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Like a Love Story adds to the renewed interest in 1980s New York City we’ve seen of late, from Ava DuVernay’s exploration of the Central Park jogger case When They See Us to Ryan Murphy’s portrayal of the pulsating ball culture that rose during the decade in Pose.
It was a time that saw the emergence of groundbreaking stars like Madonna and activists fighting for members of the LGBTQ community and those grappling with the AIDS virus, a disease that spread as fast as the misinformation about it. But the setting is just one of many reasons why Abdi Nazemian’s Like a Love Story serves as a meaningful historical and cultural record. The novel weaves together three storylines and tackles a range of ever pertinent subject matters: the immigrant experience, the sacrifice of advocacy, and the struggle one faces when they fail to fall in line with social norms.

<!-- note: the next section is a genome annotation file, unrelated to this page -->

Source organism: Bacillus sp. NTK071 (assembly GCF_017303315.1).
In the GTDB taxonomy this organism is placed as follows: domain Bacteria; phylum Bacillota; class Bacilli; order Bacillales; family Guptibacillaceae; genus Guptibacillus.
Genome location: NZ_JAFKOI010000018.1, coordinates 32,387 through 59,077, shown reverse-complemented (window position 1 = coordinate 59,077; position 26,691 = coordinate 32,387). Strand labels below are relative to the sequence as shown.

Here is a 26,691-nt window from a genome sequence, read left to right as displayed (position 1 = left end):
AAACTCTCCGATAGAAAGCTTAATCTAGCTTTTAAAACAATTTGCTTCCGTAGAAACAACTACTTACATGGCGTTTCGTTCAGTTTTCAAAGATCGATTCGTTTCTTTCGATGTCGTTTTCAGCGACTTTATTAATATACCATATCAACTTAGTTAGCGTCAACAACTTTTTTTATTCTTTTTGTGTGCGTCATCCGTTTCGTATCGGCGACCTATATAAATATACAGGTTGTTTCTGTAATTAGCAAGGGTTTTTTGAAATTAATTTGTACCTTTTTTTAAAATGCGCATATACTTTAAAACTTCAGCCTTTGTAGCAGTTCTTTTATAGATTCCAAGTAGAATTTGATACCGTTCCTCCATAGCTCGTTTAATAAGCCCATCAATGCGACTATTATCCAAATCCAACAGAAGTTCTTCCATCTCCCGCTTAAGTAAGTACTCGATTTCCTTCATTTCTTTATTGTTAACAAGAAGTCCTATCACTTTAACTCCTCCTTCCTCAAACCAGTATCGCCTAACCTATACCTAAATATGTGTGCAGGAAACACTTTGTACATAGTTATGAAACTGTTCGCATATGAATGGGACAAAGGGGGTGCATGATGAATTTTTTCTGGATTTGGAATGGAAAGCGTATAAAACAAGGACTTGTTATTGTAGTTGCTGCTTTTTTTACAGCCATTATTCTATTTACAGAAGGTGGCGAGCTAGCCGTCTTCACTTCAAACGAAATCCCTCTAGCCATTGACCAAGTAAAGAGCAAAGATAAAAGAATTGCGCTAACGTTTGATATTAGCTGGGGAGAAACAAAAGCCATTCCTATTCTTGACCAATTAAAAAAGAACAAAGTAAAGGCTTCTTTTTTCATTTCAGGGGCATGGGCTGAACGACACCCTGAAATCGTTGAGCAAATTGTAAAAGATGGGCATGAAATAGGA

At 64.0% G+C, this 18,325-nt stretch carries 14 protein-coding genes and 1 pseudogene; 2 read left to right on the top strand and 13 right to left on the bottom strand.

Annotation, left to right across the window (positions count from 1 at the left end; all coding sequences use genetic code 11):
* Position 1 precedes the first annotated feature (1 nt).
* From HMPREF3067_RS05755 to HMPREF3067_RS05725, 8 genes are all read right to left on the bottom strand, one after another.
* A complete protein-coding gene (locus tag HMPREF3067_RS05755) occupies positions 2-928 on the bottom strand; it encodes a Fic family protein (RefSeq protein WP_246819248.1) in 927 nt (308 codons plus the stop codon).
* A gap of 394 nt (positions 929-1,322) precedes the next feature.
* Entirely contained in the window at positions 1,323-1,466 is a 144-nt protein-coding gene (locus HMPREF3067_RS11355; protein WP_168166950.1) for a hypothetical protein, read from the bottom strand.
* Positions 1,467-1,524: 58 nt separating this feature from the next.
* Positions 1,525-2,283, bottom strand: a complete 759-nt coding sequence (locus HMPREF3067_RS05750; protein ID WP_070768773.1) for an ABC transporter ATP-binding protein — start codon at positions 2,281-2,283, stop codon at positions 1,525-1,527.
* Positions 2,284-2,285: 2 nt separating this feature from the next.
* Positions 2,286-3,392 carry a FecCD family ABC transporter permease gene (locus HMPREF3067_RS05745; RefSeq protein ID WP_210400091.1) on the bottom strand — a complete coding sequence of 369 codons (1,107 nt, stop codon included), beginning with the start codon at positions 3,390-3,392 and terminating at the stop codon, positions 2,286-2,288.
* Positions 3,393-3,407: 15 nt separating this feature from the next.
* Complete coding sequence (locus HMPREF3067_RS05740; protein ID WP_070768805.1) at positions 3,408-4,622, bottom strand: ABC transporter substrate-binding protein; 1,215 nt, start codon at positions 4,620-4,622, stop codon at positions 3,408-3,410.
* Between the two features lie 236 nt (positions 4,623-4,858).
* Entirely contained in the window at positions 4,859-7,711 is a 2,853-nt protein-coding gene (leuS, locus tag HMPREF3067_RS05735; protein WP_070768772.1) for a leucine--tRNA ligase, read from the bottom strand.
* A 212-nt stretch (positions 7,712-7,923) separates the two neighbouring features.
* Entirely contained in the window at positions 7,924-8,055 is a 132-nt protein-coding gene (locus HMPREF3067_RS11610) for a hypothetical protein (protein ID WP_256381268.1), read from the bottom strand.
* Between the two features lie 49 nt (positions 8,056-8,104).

Set in 1989, the story follows Reza, an Iranian teen struggling to come to terms with his sexuality; Judy, an aspiring fashion designer who idolizes her AIDS-stricken uncle Stephen; and Art, Judy’s best friend and their school’s only out and proud student. As Reza and Art grow closer, Reza fears he’ll lose Judy, the only true friend he’s ever had, by breaking her heart.
Like a Love Story also offers a thoughtful and informative retrospective of the Act Up movement, and intriguingly meditates on the impact of icons on the queer community, from Judy Garland to Elizabeth Taylor to, of course, Madonna. Each line Nazemian writes is colorful and poetic, pulling the reader into a thrilling yet heartbreaking journey that’s so multilayered, it can be enjoyed on repeat reads. The world he paints is so rich, in fact, it makes the open ended conclusion somewhat difficult to digest. These characters are not easy to part with. —Justine Browning